Lorna Tucker’s documentary is a fun, if frothy, journey through the iconic designer’s life
Words Greg Taylor
In case the title left you in any doubt, Lorna Tucker’s debut documentary about Vivienne Westwood, the UK’s most idiosyncratic and recognisable fashion designer, isn’t exactly impartial. But if you’re looking for fire and brimstone, edgy political subversion and a deep-dive into the creative processes of the flame-haired provocateur, then you are in for a disappointment.
Westwood herself is a mercurial presence from the outset, and clearly has little interest in a sepia-tinted trip down memory lane. From the opening moments she frustratedly dismisses her stories as boring, old hat and irrelevant. When pushed about her time with the Sex Pistols she snaps: “I can’t be bothered with them” – an ironic dismissal given she admits that her clothing is underpinned and inspired by a sense of deep-rooted nostalgia.
What we get instead are some fascinating fly-on-the-wall insights into Westwood’s day-to-day vexations as the figurehead of a multi-national corporation that has expanded beyond anything she ever envisaged, or wanted. “What is this shit?”, she despairs about her own collection, “it’s all crap”, while brutally shooting down her own marketing team, lamenting that she can’t work out what the hell they actually do. As the hangers-on hang grimly on, she confides tiredly, in her gentle Saladfingers lilt, about how unhappy she is with her company: “I don’t know who’s in charge”.
It’s a puzzle that Tucker never seems willing to try and solve. Westwood’s collaborator (and second husband) Andreas Kronthaler has the undercurrents of a sinewy Svengali but is treated with utter reverence, while Westwood’s corpulent CEO Carlo D’Amario chuckles and self-congratulates like a puffed-up pantomime villain. Westwood’s son, staff and friends are gamely on hand to sensibly fill in the narrative gaps and give a sense of her reach and legacy, though it does feel that there’s a fantastic gaslighting thriller lurking on the periphery of this ostensibly straight-edge documentary. But that’s either wishful thinking or a carefully cultivated red herring.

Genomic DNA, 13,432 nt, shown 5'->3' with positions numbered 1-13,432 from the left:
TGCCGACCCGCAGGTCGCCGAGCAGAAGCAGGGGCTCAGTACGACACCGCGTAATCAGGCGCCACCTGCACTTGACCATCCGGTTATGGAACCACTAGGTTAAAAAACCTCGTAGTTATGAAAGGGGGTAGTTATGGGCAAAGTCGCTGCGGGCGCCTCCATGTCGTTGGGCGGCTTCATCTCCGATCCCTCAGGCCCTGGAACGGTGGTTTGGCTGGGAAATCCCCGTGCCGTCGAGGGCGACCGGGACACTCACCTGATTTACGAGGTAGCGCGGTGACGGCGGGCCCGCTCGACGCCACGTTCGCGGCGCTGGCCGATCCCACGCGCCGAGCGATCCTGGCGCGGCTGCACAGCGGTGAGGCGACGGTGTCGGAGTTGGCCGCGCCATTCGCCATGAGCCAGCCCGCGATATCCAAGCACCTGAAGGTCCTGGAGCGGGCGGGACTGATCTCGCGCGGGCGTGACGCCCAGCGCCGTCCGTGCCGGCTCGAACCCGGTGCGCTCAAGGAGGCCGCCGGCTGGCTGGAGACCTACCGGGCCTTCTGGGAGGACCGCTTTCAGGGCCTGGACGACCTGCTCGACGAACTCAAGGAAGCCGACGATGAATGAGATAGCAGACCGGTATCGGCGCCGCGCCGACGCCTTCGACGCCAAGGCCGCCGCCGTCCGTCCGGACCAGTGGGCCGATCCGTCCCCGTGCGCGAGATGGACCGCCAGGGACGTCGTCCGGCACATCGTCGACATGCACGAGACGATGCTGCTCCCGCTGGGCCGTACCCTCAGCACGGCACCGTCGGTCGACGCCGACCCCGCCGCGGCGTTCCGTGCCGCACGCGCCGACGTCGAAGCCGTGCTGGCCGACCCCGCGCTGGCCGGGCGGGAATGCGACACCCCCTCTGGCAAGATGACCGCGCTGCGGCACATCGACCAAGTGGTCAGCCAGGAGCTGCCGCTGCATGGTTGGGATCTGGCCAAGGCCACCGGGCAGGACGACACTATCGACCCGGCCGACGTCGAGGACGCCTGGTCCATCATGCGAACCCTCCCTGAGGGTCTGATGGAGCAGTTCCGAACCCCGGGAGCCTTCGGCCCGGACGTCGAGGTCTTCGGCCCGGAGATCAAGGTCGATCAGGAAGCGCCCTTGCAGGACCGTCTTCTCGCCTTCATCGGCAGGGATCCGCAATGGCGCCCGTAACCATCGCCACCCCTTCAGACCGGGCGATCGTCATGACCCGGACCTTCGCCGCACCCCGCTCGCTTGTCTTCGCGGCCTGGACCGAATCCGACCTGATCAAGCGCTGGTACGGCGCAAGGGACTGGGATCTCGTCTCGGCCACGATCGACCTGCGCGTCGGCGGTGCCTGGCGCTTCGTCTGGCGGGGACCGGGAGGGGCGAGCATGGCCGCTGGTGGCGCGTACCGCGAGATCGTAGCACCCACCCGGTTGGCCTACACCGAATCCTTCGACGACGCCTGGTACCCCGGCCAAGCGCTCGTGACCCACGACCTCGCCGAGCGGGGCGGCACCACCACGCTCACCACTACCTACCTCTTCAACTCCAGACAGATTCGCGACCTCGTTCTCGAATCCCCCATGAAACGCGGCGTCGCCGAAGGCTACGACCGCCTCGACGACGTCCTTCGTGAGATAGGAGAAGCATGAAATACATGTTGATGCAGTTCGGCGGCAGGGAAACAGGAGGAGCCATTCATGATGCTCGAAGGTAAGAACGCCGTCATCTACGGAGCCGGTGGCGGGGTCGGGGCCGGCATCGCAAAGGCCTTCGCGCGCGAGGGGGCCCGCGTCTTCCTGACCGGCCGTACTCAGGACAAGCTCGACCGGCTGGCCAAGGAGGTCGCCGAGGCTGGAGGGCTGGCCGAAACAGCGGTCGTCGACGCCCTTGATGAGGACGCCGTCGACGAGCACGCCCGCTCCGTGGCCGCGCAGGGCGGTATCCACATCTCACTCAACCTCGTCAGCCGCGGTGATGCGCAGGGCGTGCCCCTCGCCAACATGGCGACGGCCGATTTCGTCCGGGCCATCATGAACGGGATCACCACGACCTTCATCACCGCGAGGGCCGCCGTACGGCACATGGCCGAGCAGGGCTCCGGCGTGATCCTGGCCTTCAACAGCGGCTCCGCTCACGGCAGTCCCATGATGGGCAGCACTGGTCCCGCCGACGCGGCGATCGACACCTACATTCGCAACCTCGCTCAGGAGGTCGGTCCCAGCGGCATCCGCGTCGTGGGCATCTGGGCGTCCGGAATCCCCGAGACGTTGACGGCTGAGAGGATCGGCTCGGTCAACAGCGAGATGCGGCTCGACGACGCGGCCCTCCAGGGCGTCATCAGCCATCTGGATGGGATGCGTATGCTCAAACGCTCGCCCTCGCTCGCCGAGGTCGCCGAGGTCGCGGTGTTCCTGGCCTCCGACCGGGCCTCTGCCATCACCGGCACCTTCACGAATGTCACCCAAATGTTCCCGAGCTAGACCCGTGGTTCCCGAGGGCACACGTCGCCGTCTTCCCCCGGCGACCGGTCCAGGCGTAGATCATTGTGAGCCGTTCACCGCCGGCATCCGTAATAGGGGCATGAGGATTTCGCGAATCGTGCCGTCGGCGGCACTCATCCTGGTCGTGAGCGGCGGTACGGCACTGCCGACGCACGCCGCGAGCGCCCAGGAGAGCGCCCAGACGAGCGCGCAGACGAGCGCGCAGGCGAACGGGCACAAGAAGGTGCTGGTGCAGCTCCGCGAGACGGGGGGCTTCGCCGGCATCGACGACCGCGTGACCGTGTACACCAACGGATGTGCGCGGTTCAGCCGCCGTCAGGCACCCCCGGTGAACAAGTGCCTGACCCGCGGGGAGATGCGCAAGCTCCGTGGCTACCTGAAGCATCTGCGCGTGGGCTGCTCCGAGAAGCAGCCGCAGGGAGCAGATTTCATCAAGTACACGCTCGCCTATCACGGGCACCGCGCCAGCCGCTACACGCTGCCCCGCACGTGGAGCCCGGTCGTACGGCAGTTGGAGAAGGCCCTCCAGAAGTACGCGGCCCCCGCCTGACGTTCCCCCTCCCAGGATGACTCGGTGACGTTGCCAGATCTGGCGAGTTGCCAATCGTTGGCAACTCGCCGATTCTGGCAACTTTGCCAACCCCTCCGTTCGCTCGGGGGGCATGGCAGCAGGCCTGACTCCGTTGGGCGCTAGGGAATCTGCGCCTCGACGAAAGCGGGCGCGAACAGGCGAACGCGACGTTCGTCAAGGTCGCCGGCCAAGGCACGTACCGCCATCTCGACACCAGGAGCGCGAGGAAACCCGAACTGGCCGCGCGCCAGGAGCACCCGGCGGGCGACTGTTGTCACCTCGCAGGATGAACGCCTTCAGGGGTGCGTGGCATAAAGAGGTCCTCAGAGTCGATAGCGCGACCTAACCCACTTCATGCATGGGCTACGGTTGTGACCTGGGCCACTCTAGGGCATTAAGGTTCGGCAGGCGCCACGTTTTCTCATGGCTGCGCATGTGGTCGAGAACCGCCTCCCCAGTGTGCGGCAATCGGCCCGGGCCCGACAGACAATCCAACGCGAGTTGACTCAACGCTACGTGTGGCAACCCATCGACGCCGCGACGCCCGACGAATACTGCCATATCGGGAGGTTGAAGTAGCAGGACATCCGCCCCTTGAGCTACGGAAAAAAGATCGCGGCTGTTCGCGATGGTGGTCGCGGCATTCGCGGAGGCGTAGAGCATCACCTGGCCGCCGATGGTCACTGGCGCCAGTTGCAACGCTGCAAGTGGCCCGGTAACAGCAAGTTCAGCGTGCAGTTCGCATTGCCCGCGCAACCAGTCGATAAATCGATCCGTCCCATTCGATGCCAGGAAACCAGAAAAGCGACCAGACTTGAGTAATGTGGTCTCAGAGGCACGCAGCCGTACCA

The most frustrating thing about Westwood is how swiftly it glosses over the themes that are supposedly its raison d’etre. Westwood’s punk proclivities get short shrift when they should be the heart and soul of the movie, while her activism is limited to some wistful Arctic ice-gazing and an anti-fracking demonstration that has all the ferocity of an episode of The Vicar of Dibley. This is a designer whose iconic status is undeniable, but even that irrefutable creative chutzpah is dampened by the fussy academic tones of the V&A archivist who pronounces on Westwood’s historical relevance.
It’s not that the film is boring. Far from it – the strange, preening and temperamental creatures on display here are enormously entertaining company. It’s more that there’s clearly so much fascinating stuff that – out of choice or omission – failed to make the cut. The aforementioned glossing over of the Sex Pistols era is a crime in itself, but ignoring Westwood’s 1980s baiting of Margaret Thatcher, her well-publicised shift to the Conservatives in 2007, and her eye-catching civil liberties campaigning makes for a bizarre and unsubstantial meal.
Vivienne Westwood is a one-of-a-kind: a rebel who has used clothes as weapons, and created fashion as violent, confrontational and unforgiving as it is gorgeous, unique and playful. She deserves an unruly, naughty, subversive film that captures that unique and wicked spirit. Not this weak, unobtrusive and fluffy whitewash.
Westwood: Punk, Icon, Activist opens in the UK on 23rd March.